Friday, January 28, 2011

hold before man the idea of god

a good friend of mine, a christian man, once raised an idea to me. he spoke of god and how every culture has this different idea of who or what 'god' is and how open to interpretation we are. if you hold before man the idea of god in an agricultural society the people are probably going to claim the sun to be their god. it makes sense. without the sun there would be no crop so a fit sacrifice would be to offer some grain to the sun god. this would make sure that the sun will rise again in the morning and again the cycle of agriculture can continue. if you hold before man the idea of god in a militant society perhaps the people would choose a fierce animal to be their god, not unlike a lion or a dragon. the idea of god is simply open to interpretation and we use god to fill in the blanks for things which we cannot mutually understand and especially cannot understand in our differences.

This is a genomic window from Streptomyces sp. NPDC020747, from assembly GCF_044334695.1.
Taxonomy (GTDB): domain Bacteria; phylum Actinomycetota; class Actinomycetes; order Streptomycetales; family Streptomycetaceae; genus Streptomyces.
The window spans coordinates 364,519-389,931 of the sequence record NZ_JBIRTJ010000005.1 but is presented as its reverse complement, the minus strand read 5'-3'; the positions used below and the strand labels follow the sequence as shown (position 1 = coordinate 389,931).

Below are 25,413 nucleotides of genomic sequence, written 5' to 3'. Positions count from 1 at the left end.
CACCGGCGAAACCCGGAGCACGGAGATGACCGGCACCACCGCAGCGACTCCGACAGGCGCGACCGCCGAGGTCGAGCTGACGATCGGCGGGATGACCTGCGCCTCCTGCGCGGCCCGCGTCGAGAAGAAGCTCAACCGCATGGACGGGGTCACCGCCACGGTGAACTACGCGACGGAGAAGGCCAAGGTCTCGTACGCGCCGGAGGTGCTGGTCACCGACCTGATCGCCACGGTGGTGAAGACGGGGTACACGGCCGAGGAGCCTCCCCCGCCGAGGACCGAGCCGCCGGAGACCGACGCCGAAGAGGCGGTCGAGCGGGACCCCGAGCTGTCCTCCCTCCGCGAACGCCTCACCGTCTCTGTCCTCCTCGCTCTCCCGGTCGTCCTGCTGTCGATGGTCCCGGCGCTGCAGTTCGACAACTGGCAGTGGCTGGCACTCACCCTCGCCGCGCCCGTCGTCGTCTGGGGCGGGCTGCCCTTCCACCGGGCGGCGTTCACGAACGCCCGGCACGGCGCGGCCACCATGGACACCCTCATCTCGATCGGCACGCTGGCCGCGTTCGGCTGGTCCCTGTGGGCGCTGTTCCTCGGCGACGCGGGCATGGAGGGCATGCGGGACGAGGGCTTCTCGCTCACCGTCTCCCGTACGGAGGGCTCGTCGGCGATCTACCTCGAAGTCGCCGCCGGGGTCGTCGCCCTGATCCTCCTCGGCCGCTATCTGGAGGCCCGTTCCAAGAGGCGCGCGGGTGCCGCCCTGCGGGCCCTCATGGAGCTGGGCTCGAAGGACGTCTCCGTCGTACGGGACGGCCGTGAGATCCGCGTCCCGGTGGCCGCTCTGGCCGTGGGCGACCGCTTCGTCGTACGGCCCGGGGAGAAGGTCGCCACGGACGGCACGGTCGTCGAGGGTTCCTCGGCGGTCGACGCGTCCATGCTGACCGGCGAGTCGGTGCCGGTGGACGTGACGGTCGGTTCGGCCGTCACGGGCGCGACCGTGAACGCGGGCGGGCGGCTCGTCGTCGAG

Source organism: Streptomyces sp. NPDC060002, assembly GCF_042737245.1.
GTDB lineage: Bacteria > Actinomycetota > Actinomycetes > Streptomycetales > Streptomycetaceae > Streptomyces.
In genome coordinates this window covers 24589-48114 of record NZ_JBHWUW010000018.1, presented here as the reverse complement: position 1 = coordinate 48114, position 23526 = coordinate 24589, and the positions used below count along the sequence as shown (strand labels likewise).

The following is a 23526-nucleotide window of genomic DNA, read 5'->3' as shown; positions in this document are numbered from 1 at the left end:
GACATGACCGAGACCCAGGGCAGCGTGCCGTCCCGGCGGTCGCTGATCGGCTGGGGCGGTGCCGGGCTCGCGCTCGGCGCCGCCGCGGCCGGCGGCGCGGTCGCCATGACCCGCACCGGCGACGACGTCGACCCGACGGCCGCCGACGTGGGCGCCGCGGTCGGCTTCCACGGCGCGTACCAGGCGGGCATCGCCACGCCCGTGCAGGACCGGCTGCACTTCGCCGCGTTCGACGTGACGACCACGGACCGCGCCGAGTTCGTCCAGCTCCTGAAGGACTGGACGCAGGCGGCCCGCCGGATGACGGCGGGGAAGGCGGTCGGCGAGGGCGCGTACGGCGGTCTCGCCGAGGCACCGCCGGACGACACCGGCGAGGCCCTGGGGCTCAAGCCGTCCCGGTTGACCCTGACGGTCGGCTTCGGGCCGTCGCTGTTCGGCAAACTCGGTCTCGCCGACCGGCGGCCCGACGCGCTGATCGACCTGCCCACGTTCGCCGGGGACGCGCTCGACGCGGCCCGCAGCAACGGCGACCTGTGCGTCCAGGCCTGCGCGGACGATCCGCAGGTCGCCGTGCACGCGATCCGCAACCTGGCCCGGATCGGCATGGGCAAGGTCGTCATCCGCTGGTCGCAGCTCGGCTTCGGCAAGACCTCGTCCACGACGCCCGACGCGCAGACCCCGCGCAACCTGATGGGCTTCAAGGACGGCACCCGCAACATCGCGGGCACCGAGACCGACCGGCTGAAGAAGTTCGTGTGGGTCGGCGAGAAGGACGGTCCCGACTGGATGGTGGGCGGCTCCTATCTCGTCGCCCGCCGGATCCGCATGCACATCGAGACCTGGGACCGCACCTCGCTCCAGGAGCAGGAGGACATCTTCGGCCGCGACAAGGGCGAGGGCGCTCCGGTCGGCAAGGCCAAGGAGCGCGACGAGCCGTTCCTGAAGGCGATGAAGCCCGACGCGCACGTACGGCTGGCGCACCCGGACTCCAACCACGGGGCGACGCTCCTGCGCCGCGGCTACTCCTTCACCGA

this made me wonder about other things that really are only ideas to us, like love or kinship. surely the idea of love varies from culture to culture and our interpretations of what love is seems to mix like oil and water in some situations. to some, love is an act of jealousy or fear while to others, love is a concept of trust and mutual understanding. it operates under principals of chance and uncertainty much like life does. it is a profound connection between two people whether sexual, familial or perhaps also the love of a god, a religious love.

hold before man the idea of god and see if the concept of love enters their mind or even fear. to some believers, god is love and love is god, the two are the same. i admire these people in their successes for discovering a true and unconditional love whereas people like me tend to dwell in the belief that love is simply something endless, compared only to our universe or furthermore in the profoundness of how truly small we humans are... and although we are small and made of nothingness, we love another for that every bit of nothingness that they are

all the love that i found (part 2)